BEIJING (Reuters) - Muslims living in China’s far western region of Xinjiang are the happiest in the world and people should not believe the lies spread by extremists and their Western supporters, a senior official wrote on Friday in an unusually strongly worded piece.
Hundreds of people have been killed in Xinjiang in the past few years in violence between Uighurs, a mostly Muslim people who speak a Turkic language, and ethnic majority Han Chinese, blamed by Beijing on Islamist extremists.
Rights groups and Uighur exiles say the unrest is more a product of Uighur frustration at Chinese controls on their culture and religion. China denies any repression.
Writing in the official Xinjiang Daily, the region’s deputy foreign publicity director, Ailiti Saliyev, said Xinjiang was stable, harmonious, prosperous, open and modern.
Visitors see this for themselves when they visit, subverting the impression created in Western media of the opposite, he added.
“Many people say from the bottom of their heart: ‘The happiest Muslims in the world live in Xinjiang’,” he wrote.
The problem stems from the “evil collusion” between extremists and “hostile Western forces”, the official added, without offering any names.
“They coordinate with hostile Western forces to wantonly spread rumors, misrepresent, vilify and besmirch Xinjiang in the overseas media,” he added.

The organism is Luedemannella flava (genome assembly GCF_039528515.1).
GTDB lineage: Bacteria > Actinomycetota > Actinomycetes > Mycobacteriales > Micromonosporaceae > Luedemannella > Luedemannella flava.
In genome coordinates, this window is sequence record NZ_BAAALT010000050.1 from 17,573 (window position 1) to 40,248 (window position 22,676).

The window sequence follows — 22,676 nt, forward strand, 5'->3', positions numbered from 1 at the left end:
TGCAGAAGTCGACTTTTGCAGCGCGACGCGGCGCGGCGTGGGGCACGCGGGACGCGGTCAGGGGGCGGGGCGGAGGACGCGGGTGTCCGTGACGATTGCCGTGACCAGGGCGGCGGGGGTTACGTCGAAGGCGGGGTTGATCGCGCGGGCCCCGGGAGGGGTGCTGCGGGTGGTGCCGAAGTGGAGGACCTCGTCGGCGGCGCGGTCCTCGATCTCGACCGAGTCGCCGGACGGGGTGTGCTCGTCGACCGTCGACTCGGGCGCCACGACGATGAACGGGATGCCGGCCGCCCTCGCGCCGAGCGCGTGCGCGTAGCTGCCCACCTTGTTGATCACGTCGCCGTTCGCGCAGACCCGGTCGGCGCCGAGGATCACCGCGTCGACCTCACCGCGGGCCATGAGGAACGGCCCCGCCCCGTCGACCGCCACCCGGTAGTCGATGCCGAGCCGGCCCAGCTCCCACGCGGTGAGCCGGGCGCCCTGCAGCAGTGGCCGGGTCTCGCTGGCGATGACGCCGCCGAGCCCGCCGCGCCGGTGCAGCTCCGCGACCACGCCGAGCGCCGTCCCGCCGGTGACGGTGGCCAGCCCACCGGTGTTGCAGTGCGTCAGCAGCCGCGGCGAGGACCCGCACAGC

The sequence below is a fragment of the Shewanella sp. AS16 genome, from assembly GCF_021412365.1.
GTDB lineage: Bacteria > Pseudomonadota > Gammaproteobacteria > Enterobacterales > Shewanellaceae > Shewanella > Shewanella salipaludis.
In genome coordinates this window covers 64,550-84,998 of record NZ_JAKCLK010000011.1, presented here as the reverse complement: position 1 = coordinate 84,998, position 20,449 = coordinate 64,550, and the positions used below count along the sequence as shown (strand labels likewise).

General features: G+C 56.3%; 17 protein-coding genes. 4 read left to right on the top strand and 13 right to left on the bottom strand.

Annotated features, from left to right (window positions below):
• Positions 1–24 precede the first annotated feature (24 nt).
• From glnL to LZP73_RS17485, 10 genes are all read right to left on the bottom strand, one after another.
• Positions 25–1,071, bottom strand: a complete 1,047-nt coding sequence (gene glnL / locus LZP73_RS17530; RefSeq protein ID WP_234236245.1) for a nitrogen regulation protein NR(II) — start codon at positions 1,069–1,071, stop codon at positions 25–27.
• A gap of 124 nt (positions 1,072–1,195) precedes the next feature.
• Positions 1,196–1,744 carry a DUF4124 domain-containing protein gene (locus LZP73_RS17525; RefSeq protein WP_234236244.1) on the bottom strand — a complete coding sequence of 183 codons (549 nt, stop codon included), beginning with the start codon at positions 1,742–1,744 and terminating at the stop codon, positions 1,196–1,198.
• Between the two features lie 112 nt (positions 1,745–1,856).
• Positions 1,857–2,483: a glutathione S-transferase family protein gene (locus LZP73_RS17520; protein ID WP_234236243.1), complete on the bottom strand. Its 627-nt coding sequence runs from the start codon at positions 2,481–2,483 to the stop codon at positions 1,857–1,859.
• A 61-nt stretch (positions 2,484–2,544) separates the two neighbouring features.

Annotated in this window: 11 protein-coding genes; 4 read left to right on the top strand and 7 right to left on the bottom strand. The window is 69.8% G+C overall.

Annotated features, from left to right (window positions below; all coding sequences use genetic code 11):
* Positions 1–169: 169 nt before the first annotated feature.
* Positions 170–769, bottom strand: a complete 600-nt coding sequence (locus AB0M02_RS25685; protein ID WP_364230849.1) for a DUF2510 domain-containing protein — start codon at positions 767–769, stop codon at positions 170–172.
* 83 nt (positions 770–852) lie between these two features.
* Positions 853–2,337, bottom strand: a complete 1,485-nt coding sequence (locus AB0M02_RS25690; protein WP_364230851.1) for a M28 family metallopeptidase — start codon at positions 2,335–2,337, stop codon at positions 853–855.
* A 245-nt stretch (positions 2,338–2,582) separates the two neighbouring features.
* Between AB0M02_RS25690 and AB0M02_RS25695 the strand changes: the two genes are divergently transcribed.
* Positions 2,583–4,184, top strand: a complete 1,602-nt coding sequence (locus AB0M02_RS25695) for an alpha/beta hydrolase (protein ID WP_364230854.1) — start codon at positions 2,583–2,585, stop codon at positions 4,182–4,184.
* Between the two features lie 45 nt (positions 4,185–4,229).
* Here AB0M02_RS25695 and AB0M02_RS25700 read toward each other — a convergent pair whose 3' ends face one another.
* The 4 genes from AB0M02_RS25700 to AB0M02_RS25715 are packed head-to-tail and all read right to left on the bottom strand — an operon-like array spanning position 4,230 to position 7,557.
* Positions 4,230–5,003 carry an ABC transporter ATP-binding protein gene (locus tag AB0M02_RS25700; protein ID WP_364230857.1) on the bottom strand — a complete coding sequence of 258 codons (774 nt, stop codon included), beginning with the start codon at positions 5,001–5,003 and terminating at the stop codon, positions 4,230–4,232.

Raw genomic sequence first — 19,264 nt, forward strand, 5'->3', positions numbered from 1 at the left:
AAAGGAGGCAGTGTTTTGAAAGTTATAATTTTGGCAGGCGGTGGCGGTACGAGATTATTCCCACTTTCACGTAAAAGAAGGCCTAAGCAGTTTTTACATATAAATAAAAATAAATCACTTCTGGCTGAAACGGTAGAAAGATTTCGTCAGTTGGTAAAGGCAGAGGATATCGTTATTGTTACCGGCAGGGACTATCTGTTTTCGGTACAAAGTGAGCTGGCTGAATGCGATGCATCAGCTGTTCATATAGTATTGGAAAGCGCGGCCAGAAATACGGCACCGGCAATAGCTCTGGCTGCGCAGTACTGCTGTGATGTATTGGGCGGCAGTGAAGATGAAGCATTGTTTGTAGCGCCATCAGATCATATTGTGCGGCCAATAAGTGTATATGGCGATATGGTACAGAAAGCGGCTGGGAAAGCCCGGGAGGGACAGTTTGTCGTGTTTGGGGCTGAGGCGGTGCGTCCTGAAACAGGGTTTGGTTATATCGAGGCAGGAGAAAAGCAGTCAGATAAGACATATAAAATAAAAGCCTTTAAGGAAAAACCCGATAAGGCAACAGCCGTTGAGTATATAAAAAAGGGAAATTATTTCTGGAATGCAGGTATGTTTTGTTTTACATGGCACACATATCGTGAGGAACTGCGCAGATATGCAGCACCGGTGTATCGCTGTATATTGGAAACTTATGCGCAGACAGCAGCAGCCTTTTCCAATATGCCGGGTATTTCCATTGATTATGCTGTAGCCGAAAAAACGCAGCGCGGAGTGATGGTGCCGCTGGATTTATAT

Extremists unfairly accuse the government of trying to annihilate the Uighur language and culture with development projects and promotion of bilingual education and of seeking to ban religion with measures to ensure people’s safety, he said.
They also laud criminal elements as “warriors resisting the oppression of the Han Chinese government” and “the mother of the Uighurs”, the official added, a reference to Uighur leader Rebiya Kadeer, once a successful businesswoman who now lives in exile in the United States.
Groups overseas who claim to speak for Uighurs are nothing more than “running dogs and pawns” of the same hostile Western forces, the official said, adding his mission as a Uighur himself is to tell the real facts about Xinjiang to the world.
“Xinjiang’s image will brook no distortion,” he wrote.
While foreign reporters can easily visit Xinjiang, unlike Tibet which requires special permission, the government keeps a close watch on their movements, making interference-free reporting hard.
Reporting by Ben Blanchard; Editing by Nick Macfie